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Terpstravaganza

A Periodic (P)review Of Leaping Forward

By: Johan

Saturday, January 21

Phidgets & Mac - Part 2 - Hacking The LED Example

Last week I wrote how to connect a Phidgets LED interface to your Mac. In the second part of the Mac Phidgets programming series we will take the supplied "Phidgets LED" sample program and hack its code so we get a feel for programming in Mac OS.

Xcode is the IDE we will be using, Cocoa the programming language. I know nothing about programming outside PHP/MySQL and some JavaScript and XML so we'll have an interesting Saturday night for sure...

From phidgets.com we downloaded the Phidgets.dmg package wit all the necessary files. Besides the Phidgets framework installer, this also contains a folder called "Examples". I copied its contents to my hard drive under Developer > Examples > Phidgets so they can be edited.

In that folder you will find examples for all Phidget interfaces. They come both compiled, as you find them in the root of this folder, and as source code. Last week I showed you how to get the compiled version running - the one with all the tick boxes to switch your LEDs on and off.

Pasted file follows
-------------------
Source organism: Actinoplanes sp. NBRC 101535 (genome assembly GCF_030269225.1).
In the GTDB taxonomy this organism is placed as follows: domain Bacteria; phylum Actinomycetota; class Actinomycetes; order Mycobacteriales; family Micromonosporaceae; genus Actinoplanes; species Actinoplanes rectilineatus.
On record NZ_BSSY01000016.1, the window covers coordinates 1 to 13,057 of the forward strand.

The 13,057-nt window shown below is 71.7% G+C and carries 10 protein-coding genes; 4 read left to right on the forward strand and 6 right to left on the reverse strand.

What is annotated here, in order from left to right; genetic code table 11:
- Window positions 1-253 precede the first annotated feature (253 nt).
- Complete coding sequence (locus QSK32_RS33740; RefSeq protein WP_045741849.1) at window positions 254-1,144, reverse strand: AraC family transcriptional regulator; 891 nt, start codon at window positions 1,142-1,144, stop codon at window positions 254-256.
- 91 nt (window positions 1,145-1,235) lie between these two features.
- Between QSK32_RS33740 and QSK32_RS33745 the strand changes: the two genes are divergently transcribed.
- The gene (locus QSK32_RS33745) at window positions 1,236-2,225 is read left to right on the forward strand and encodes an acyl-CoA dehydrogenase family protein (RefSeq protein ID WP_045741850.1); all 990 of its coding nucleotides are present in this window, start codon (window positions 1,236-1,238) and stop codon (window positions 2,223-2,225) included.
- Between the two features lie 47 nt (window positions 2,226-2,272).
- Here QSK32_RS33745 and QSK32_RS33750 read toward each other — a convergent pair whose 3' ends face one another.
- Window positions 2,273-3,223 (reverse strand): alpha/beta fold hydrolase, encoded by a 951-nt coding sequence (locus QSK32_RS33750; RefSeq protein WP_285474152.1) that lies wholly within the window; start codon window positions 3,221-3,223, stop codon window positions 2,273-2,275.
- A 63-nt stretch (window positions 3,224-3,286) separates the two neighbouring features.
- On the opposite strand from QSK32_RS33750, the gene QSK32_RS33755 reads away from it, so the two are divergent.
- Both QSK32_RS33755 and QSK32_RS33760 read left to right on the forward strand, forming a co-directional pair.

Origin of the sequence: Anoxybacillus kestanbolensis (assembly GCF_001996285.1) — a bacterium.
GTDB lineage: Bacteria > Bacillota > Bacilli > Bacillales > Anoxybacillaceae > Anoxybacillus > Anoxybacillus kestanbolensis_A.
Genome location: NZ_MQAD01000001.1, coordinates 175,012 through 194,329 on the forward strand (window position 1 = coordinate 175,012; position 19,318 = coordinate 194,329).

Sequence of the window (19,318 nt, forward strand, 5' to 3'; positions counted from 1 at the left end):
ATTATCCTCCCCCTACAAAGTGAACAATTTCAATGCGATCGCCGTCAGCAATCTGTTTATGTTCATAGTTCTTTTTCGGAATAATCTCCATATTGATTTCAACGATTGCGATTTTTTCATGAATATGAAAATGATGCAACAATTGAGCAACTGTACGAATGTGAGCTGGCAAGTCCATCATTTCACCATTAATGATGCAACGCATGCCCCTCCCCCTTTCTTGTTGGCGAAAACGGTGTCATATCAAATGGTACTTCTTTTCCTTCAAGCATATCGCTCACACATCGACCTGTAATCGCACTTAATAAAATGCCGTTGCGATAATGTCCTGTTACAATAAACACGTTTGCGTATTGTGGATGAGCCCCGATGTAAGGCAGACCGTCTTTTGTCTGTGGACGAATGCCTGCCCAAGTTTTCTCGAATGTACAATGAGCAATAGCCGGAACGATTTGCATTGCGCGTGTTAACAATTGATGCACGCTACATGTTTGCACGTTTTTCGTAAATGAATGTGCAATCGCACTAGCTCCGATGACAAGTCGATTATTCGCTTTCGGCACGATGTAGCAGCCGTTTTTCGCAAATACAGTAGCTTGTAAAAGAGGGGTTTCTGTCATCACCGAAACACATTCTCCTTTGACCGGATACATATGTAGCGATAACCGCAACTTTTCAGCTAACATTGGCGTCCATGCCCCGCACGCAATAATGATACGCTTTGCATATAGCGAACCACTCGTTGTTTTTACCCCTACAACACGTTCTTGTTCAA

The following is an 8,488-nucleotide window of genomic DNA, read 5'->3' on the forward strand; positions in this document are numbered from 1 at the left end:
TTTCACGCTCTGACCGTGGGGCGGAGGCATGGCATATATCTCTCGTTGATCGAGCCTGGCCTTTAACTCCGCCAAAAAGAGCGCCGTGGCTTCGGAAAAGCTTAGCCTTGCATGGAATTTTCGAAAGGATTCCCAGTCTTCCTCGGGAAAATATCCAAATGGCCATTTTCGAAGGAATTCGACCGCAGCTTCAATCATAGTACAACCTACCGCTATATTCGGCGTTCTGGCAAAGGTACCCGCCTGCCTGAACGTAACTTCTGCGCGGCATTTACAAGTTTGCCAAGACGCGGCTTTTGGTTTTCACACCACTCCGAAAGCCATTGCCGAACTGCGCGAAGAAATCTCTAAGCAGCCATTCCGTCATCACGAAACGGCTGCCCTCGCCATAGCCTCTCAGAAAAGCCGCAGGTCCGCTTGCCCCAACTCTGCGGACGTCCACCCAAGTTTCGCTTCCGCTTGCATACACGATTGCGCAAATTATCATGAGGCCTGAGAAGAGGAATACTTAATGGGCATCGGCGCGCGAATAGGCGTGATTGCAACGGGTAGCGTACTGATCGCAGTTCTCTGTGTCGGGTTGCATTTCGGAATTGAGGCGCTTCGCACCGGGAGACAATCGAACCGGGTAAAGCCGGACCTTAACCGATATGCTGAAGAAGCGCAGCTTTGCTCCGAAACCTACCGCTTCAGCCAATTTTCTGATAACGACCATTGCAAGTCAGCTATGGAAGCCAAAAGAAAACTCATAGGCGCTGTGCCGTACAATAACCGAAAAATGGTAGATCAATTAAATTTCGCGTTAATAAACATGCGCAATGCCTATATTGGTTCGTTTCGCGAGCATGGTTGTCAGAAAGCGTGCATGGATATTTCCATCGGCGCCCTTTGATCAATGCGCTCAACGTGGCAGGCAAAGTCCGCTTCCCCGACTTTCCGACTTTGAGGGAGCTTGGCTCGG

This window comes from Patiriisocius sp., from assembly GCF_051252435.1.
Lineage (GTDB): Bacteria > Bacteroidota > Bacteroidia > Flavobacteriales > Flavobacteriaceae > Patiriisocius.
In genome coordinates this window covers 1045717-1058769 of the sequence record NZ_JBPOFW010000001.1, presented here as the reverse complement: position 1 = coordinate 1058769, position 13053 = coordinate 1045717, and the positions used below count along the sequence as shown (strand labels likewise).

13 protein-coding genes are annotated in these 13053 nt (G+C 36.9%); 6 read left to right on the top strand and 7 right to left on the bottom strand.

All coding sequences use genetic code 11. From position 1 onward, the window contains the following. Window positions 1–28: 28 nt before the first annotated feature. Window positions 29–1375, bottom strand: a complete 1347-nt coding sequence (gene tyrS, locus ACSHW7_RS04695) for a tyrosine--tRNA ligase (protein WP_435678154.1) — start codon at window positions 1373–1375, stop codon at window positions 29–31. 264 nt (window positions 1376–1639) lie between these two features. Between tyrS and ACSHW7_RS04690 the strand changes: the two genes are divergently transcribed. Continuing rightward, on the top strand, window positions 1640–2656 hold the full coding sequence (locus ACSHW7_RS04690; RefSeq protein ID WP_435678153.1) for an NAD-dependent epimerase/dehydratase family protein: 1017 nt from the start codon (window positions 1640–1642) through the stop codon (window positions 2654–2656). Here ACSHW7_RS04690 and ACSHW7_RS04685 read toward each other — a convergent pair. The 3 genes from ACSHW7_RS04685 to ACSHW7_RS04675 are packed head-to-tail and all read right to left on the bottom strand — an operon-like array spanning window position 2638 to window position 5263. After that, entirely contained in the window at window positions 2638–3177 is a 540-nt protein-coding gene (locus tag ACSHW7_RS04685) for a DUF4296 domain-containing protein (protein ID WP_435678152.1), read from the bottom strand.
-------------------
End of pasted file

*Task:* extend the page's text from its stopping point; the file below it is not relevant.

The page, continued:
Today I'd like to find my way around in Xcode and get a feel for Objective-C programming with Cocoa. I set the simple task to modify the GUI (Graphical User Interface) of the application and some simple code modifications.

This Tutorial's Objective



At the end of today's Tony Robinson's mini-challenge I hope to have a 'Tick All' button to turn on all the LEDs in one go. If all goes well, maybe even convert all tick boxes to radio buttons; 3 for each LED with the options 'On', 'Off' and 'Flash'. Imagine that, automatically flashing LEDs! Wow! :)

First Steps in Xcode



Go to the folder where you saved the examples. Open the Source Code folder and then the CocoaLED folder. This is where all the project files are stored. The one with the xcodeproj extension is the one we need.

This opens the Xcode main or project view. From the Apple Developer site:

The Groups & Files list is comprised of all the source files, images, and other resources that make up a project. These files are grouped in the project group, the first item in the Groups & Files list; this group is named after the project. The project’s files are grouped into subgroups, such as Classes, Other Sources, Resources, and so on. These groups are very flexible in that they do not necessarily reflect either the on-disk layout of the project or the way the build system handles it. They are purely for organizing your project. The groups created by Xcode should be suitable for most developers, but you can rearrange them however you like.


Below the project group are other groups, including smart groups. Smart groups—identified by the purple folders on the left side of the list—allow you to sort the project’s files using custom rules in a way similar to using smart playlists in iTunes.


That text was from a Currency Converter tutorial I used for guidance. You can read it here.

In line with that tutorial we will first amend the user interface. Under 'Groups & Files' you see the project's name, "CocoaLED" and 5 folders below it containing the classes, frameworks and other code and sources needed to make up the application. Click the Resources folder.